Personalization is a key part of Internet search, providing more relevant results and gaining loyal customers in the process. But new research highlights the privacy risks that this kind of personalization can bring. A team of European researchers, working with a researcher from the University of California, Irvine, found that they were able to hijack Google’s personalized search suggestions to reconstruct users’ Web search histories.
Google has plugged most of the holes identified in the research, but the researchers say that other personalized services are likely to have similar vulnerabilities. “The goal of this project was to show that personalized services are very dangerous in terms of privacy because they can leak information,” says Claude Castelluccia, a senior research scientist at the French National Institute for Research in Computer Science and Control, who was involved with the work. The work will be presented this summer at the Privacy Enhancing Technologies Symposium in Berlin, Germany.
The researchers got hold of personal information by taking advantage of the fact that Google uses two different protocols to communicate with its users’ browsers. Google protects sensitive information, such as passwords, by using a protocol called “https” that encrypts the data as it’s communicated. Other times, when dealing with search queries for example, Google uses the ordinary “http” protocol, which sends information back and forth in the clear. The researchers say this mixed design can inadvertently reveal information.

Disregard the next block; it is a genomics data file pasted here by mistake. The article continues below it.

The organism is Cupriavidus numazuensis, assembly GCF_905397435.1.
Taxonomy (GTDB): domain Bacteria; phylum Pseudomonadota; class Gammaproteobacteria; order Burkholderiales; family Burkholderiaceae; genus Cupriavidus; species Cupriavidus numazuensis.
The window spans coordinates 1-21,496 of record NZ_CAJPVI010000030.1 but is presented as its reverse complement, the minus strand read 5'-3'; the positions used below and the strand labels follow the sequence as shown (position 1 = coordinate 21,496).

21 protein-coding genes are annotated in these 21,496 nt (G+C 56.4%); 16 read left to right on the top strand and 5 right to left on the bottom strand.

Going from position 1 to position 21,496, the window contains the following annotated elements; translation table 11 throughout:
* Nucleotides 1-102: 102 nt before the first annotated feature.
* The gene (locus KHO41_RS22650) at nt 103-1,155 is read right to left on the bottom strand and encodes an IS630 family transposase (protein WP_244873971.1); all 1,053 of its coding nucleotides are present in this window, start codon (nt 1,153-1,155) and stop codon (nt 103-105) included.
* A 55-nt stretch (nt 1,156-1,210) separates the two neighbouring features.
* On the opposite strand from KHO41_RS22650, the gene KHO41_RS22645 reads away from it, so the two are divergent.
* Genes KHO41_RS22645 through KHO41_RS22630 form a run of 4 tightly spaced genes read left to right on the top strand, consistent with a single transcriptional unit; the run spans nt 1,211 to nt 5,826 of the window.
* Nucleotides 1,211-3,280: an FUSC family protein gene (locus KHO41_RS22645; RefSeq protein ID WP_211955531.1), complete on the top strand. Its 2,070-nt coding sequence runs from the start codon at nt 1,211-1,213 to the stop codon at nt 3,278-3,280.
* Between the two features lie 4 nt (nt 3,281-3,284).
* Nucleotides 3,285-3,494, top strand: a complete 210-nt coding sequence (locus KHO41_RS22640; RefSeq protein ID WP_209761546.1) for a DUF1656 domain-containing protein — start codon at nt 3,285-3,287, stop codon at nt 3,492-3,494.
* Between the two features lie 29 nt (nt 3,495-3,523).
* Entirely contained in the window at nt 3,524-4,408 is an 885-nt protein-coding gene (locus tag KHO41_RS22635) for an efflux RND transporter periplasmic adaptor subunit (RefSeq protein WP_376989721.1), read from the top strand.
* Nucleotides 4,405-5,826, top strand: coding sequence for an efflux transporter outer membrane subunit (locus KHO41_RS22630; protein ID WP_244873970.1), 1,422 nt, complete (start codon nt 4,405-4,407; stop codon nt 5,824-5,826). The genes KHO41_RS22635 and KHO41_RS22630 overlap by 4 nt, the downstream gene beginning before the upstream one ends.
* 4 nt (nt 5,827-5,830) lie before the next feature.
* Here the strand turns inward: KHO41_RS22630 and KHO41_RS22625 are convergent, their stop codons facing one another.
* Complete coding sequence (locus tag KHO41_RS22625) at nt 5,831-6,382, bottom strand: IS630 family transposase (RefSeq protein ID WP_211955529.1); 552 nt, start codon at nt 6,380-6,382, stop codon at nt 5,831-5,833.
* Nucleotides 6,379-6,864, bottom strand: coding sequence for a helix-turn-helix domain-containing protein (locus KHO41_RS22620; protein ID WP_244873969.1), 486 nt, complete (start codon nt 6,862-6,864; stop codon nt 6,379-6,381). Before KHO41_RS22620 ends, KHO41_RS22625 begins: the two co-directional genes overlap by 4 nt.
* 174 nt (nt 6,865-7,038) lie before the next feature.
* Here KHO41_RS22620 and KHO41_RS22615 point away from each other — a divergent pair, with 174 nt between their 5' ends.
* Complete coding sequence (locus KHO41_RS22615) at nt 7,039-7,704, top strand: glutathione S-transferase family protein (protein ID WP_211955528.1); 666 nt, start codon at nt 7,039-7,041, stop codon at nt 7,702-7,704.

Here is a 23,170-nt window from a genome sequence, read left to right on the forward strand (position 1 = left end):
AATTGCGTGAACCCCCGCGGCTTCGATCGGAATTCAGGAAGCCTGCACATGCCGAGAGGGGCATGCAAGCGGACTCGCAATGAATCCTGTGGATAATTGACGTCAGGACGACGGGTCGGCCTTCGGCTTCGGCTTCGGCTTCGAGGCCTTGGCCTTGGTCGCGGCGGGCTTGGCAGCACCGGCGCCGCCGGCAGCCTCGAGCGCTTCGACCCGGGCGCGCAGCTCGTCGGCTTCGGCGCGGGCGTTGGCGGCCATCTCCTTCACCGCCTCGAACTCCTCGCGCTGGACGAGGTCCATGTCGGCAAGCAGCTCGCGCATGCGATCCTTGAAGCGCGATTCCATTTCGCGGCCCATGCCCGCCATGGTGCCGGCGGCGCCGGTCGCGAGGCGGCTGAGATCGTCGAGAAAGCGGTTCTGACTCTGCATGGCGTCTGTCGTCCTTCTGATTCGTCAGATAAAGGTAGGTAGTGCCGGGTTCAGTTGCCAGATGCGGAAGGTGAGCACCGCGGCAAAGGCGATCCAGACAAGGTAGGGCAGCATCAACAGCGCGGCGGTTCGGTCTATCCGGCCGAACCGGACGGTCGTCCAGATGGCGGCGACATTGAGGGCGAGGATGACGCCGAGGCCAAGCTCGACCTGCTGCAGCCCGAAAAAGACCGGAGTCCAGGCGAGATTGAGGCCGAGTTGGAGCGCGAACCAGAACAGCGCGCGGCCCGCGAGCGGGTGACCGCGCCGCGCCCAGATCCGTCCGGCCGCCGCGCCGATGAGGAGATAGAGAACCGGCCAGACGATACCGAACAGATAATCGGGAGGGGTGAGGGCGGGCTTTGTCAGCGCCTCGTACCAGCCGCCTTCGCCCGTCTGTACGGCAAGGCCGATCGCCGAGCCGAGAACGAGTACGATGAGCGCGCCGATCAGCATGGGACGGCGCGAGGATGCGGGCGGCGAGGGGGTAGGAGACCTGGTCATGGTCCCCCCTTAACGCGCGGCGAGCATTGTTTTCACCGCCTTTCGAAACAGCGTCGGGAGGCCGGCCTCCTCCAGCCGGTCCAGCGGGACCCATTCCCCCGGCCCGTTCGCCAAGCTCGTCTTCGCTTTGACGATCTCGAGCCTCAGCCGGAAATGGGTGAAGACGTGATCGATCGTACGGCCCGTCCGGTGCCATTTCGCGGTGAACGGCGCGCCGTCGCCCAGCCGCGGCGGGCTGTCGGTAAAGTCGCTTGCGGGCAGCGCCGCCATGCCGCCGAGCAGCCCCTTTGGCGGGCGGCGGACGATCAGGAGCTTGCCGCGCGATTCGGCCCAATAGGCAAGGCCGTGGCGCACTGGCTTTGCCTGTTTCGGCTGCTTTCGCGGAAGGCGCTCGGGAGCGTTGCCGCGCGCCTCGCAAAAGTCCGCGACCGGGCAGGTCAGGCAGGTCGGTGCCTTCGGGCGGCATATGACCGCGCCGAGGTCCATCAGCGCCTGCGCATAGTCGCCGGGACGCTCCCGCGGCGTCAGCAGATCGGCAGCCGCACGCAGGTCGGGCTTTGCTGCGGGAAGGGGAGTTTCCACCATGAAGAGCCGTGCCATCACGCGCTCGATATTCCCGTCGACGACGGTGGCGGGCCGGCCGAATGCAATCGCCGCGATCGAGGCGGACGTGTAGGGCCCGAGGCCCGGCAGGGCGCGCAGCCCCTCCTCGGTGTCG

Google offers a variety of Web services, including Gmail, Google Docs, and Google Calendar. A less well-known service is Google Web History, which records searches made by a user while she is signed in to her Google Account. At the time the researchers were investigating it, Web History was also the source of personalized suggestions that Google offered users on its search page.
The researchers were able to get access to users’ Web History by intercepting cookies–files stored on a person’s computer that hold useful bits of information such as authentication credentials or the contents of a shopping cart. For many services, such as Gmail, this information is encrypted before it is sent. At the time, Web History sent its cookies in the clear. By eavesdropping on an unsecured network, such as a public Wi-Fi hotspot, an attacker can intercept Web cookies. The researchers determined that intercepted Web History cookies could provide access to that user’s Web History account.
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